• Criticality of applications will be key -- e.g., social networking sites
      may not care much for silent errors --> other data center apps (e.g., banking
      or commercial) will.
    • Protection techniques -- we will discuss a few (software only?
      hardware-assisted techniques -- probably not an option for our COTS implementation;
      However, we should investigate those).
    • Software techniques --> scrubbing alone won't work
    • Error detection (any application-level properties for end-to-end
      or time redundacy based? --> performance impact, energy impact?
    • Also, brings up the question of: checkpointing, recovery support?
      Are we going to have transactions semantics? -- Can that help?
    • Can we classify transactions as "critical" vs. "non-critical" and
      rely on selective protection?
    • For hard errors --> very thorough on-line self-test / on-line self-diagnostics
      can PREDICT (i.e., EARLY detection even before errors appear) failures.
      Generally requires hardware support: may not be available on our COTS parts.
      This will provide some interesting experiment opportunities.
    • Brings up questions of self-repair / self-healing --> what if hard errors are DETECTED
      (instead of predicted) by periodic self-diagnostics --> implications on recovery?
    • Also, relevant: interactions with power management, power overhead
      of error checking.

3. Application servers

  • Much relaxed reliability requirements? (social
    networking -- they often use commodity app. servers and focus on storage
    servers?).
  • Need to address: criticality of app: selective protection -->
    can be carried over through the entire system (our previous discussion
    on storage servers).
  • Another issue: who is to be blamed for incorrect (criticality wise) results
    due to app. server errors.

4. Networking substrate:

  • I missed the last part of the discussion
    on whether we need custom networking substrate to meet our
    latency objectives or not.
    • If we do need custom substrates, that can provide opportunities
      in doing stuff from reliability standpoint.
    • If not, one must analyze error rates of the switches as well.
      Some vendors  thought that their error rates would be really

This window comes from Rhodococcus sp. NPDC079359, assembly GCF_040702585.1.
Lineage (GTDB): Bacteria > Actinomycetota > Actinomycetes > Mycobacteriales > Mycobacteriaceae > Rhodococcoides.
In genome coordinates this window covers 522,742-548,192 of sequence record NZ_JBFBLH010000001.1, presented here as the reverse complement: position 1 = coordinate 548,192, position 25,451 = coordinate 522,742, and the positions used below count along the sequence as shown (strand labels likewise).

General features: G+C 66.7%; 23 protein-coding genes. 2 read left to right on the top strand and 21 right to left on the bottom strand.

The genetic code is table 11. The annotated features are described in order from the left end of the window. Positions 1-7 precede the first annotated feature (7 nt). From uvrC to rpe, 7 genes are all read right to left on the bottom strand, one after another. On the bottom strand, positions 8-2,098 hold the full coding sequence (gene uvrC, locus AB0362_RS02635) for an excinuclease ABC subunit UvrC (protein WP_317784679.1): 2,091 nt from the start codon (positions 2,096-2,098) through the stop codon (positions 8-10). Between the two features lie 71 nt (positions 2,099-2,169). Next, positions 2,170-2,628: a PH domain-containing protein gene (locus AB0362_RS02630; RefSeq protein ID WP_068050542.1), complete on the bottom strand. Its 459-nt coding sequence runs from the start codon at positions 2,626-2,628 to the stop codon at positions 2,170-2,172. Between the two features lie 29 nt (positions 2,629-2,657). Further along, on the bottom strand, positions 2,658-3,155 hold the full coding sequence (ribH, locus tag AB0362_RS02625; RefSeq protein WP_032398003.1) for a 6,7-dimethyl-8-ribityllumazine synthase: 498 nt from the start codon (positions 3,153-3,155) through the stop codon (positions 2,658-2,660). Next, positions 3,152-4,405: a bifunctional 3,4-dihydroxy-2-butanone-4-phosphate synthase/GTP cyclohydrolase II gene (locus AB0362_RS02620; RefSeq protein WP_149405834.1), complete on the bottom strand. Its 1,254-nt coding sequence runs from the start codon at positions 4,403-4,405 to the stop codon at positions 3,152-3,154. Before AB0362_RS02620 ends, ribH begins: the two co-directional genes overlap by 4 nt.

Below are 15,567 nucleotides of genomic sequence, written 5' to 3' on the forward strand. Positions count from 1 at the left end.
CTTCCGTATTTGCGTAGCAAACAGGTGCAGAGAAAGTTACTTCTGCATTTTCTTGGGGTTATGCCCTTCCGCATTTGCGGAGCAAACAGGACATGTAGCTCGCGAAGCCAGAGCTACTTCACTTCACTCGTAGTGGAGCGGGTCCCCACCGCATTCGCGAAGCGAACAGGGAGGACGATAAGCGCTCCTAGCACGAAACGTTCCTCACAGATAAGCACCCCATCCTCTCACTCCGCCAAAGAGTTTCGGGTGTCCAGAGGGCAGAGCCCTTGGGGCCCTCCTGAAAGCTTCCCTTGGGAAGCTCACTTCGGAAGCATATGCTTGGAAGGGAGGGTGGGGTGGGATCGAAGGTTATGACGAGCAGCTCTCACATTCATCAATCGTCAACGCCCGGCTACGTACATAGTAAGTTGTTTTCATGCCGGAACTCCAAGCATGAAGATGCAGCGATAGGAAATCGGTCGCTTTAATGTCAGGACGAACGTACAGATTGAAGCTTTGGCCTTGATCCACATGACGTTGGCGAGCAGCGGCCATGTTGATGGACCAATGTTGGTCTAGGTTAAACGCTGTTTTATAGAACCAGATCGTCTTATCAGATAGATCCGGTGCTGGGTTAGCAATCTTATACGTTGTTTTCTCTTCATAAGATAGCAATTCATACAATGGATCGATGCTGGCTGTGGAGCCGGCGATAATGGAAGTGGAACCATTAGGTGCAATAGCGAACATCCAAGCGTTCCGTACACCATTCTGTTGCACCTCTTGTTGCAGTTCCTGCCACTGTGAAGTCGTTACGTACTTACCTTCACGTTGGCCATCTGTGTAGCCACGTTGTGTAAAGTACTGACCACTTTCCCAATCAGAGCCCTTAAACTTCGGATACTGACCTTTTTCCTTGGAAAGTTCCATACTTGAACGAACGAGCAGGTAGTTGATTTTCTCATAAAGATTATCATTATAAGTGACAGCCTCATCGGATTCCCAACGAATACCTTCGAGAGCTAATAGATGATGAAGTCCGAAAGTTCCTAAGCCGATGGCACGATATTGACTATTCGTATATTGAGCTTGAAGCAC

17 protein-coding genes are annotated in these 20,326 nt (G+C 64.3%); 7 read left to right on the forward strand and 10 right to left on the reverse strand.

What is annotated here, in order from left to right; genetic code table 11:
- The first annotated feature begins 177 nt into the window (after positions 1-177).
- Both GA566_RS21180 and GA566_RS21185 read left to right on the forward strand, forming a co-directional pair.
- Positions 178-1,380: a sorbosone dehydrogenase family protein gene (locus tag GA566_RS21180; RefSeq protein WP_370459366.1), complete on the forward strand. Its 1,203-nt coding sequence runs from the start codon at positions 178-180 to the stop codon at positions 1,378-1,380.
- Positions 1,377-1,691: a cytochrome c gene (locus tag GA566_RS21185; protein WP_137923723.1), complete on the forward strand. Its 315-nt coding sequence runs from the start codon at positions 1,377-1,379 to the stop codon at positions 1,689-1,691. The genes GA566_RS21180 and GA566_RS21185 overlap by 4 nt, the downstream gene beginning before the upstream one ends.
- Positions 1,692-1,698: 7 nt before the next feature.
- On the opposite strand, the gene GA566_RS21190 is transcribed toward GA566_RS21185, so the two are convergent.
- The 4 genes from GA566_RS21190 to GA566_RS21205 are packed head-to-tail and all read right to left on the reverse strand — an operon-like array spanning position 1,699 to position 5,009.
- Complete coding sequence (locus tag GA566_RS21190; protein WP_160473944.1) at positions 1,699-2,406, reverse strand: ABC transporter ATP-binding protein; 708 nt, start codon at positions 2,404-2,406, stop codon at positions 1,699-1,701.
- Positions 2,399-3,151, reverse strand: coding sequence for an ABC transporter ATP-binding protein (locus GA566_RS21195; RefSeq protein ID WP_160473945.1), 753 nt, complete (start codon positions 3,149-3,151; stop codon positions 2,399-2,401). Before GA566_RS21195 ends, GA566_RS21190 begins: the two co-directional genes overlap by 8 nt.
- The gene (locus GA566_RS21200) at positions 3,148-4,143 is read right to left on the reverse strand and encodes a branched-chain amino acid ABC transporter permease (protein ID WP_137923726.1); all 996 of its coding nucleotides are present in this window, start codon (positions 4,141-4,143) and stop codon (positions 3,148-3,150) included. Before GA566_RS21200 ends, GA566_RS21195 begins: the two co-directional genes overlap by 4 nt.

low because of CRC providing end-to-end checks only to
      find later that CRC wasn't done right to protect errors in switches
      themselves.
  • We can project numbers similar to our earlier discussions
    for these as well.

System reliability questions:

I haven't considered questions such as power outages,
disasters, geographical diversity, etc. in detail -- reason: for such
causes, what is important is data replication -- detection is less of an
issue -- issue is recovery) -- we can discuss that as part of this discussion.
However, this part is closely related to what we need to do for DRAM
(hard and soft) errors.

I looked up a few recent papers on causes of system failure rates.
Here is some data:

  • Understanding Failures in Petascale Computers
    by Bianca Schroeder Garth A. Gibson
    Data set during 1995-2005 at LANL:
    • 22 HPC systems (4,750 machines, 24,101 processors).
      22 clusters (18 SMP-based clusters, 2 to 4 processors per
      node: Total 4,672 nodes, 15,101 processors; remaining 4: NUMA
      boxes with 128 to 256 processors each:  total 78 nodes, 9,000 processors).
    • An entry for any failure that occurred the time period
      that resulted in an application interruption or a node outage.
      (Note: it seems they are not doing concurrent checking so I'd assume
      silent data corruption isn't included here).
    • System failure causes covered: software failures, hardware
      failures, failures due to operator error, network failures,
      and failures due to environmental problems (e.g. power outages).
      • Cluster node outages: > 50% -- hardware failures; ~ 20% software causes;
        15% -- unknown; rest: network, human, environment causes (doublechecked
        by looking at the fraction of repair time attributed to these causes).
      • Number of failures per year per system varies between 20 to 1,100 per
        system --> on an average: 0.2 to 0.7 per system per year per processor.
      • (Note: as the paper suggests, their systems mainly implement checkpointing;
        don't do much about error detection).
      • (There has been some reported data that Blue Gene systems have
        significantly lower failure rates --> need to know details).
  • Some data from HPCS community: (H. Simon. Petascale computing
    in the U.S.. Slides from presentation at the ACTS workshop.
    http://acts.nersc.gov/events/Workshop2006/slides/Simon.pdf, June 2006).
    • Cray XT3/XT4: 10,880 CPUs, Failures per month per TF: 0.1 to 1
    • IBM Power 5/6: 10,240 CPUs, Failures per month per TF: 1.3
    • Clusters AMD x86: 8,000 CPUs, 2.6 to 8
    • BlueGene L/P: 131,720 CPUs, 0.01 to 0.03
  • Next paper: Tahoori, Kaeli & others
    • They looked at storage servers (probably EMC).
      • Normalized failure rates:
        Hardware-related 1.91 (System A)   2.27 (System B1)  7.25 (System B2) 2.19 (Total)
        Power-related      0.18 (A)               0.19 (B1)              0.5 (B2)               0.19 (Total)
        Software-related   2.41 (A)              4.44 (B1)             18.12 (B2)             3.48 (Total)
        SEU-related         1.0 (A)                1.0 (B1)               1.0 (B2)                1.0 (Total)
  • Of course there are several papers (including Jim Gray 1985
    paper which discusses operator errors being significant, Microsoft
    XP paper discussing importance of third party drivers, etc.).